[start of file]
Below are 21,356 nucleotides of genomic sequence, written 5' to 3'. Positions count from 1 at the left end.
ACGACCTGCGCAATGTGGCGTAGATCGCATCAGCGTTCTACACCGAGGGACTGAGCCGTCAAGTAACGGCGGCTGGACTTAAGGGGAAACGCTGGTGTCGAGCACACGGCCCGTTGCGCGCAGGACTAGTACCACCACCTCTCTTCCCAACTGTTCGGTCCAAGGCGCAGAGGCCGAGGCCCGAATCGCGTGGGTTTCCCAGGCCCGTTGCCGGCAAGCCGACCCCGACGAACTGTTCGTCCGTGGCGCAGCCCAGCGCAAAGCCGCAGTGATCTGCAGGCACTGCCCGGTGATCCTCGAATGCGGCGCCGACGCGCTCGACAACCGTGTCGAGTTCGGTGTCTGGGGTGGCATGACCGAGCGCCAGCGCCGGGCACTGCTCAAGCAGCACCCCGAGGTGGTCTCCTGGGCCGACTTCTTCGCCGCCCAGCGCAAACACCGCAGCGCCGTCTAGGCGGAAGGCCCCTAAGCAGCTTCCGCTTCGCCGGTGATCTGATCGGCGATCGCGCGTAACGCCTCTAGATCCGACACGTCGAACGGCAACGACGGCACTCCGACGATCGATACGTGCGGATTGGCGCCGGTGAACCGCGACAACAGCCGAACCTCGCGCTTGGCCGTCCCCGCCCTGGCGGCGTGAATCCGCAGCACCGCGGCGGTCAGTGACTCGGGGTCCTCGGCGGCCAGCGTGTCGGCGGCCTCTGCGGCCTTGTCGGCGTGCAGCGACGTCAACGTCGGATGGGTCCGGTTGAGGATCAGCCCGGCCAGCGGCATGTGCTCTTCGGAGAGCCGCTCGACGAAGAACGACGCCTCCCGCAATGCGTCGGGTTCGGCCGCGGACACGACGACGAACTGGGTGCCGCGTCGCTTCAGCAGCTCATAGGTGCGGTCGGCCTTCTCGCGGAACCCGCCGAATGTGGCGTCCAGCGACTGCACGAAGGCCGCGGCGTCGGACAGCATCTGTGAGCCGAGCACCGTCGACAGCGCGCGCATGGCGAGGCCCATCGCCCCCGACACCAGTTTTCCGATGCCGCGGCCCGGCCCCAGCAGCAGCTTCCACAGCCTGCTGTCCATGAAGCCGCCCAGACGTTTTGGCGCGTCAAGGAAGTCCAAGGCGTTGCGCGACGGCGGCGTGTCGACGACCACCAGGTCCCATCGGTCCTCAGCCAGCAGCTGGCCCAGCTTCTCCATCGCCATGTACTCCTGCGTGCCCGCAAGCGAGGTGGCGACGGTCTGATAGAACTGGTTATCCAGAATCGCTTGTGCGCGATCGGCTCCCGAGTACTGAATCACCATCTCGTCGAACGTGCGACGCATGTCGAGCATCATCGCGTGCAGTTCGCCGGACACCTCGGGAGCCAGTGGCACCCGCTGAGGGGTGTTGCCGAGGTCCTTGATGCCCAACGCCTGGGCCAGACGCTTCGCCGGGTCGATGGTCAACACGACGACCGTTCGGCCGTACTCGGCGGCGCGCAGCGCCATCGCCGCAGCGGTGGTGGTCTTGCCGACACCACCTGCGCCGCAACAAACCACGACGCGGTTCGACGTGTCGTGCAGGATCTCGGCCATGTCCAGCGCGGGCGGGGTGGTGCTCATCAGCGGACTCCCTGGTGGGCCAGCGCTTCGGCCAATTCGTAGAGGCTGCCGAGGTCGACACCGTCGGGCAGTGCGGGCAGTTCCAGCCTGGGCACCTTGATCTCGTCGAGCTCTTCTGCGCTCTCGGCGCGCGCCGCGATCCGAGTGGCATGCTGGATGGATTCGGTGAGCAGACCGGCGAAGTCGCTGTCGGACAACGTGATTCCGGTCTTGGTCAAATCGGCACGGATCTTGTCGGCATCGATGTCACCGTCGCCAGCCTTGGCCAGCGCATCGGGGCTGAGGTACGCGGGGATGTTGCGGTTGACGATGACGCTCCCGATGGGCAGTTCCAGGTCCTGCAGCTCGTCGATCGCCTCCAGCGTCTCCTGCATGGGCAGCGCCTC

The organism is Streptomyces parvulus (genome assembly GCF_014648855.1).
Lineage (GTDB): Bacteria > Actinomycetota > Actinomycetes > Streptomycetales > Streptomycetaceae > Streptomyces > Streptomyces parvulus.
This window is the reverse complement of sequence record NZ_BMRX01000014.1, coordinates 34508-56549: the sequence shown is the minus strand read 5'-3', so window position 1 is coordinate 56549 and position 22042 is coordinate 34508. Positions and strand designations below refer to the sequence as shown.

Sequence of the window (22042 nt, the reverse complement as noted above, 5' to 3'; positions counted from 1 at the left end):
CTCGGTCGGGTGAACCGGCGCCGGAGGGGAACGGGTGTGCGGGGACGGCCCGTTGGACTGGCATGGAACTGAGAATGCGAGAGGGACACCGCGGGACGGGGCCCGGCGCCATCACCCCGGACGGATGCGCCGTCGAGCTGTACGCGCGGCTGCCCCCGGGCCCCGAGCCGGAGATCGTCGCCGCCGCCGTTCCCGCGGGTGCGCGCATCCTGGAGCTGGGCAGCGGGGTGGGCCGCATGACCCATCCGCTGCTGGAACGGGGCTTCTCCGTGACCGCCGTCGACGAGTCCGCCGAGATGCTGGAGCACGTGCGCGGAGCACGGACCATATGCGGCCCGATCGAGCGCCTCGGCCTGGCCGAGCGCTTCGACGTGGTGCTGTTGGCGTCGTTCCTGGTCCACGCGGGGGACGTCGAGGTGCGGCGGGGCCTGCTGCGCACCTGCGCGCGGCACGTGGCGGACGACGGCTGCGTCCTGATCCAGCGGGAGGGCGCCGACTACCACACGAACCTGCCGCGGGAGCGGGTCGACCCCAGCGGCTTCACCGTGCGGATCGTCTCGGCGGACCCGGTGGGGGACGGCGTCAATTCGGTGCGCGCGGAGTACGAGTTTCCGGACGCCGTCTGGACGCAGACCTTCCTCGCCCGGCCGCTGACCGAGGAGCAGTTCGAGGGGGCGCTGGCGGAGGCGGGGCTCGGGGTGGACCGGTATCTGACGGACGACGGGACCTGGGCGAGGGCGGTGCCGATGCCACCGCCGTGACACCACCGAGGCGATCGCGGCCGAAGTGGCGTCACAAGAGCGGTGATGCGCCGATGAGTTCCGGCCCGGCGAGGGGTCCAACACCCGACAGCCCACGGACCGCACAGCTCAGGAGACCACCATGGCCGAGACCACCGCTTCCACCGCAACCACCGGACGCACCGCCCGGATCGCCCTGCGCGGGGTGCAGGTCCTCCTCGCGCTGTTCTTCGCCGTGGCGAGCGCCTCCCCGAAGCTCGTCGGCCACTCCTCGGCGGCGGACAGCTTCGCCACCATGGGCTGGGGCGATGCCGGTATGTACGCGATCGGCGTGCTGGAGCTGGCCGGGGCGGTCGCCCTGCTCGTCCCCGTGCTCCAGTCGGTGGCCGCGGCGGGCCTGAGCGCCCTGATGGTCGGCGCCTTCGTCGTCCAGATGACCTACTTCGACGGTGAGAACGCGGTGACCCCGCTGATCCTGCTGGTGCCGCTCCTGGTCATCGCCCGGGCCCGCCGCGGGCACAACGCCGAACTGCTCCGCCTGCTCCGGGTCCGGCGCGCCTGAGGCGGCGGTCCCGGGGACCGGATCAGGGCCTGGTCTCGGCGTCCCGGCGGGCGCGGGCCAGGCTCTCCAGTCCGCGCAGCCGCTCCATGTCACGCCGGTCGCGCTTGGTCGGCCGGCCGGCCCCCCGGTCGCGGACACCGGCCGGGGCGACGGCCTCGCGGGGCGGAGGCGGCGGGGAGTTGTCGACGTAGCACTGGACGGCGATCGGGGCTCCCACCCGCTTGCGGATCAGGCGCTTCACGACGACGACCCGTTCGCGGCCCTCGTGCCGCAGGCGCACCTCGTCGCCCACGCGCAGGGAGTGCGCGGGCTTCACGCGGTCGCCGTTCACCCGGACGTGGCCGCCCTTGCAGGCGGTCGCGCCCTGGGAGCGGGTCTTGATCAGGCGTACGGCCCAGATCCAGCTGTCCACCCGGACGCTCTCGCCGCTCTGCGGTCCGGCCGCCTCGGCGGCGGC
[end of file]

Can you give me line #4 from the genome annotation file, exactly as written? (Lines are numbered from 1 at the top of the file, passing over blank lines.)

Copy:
Lineage (GTDB): Bacteria > Actinomycetota > Actinomycetes > Streptomycetales > Streptomycetaceae > Streptomyces > Streptomyces parvulus.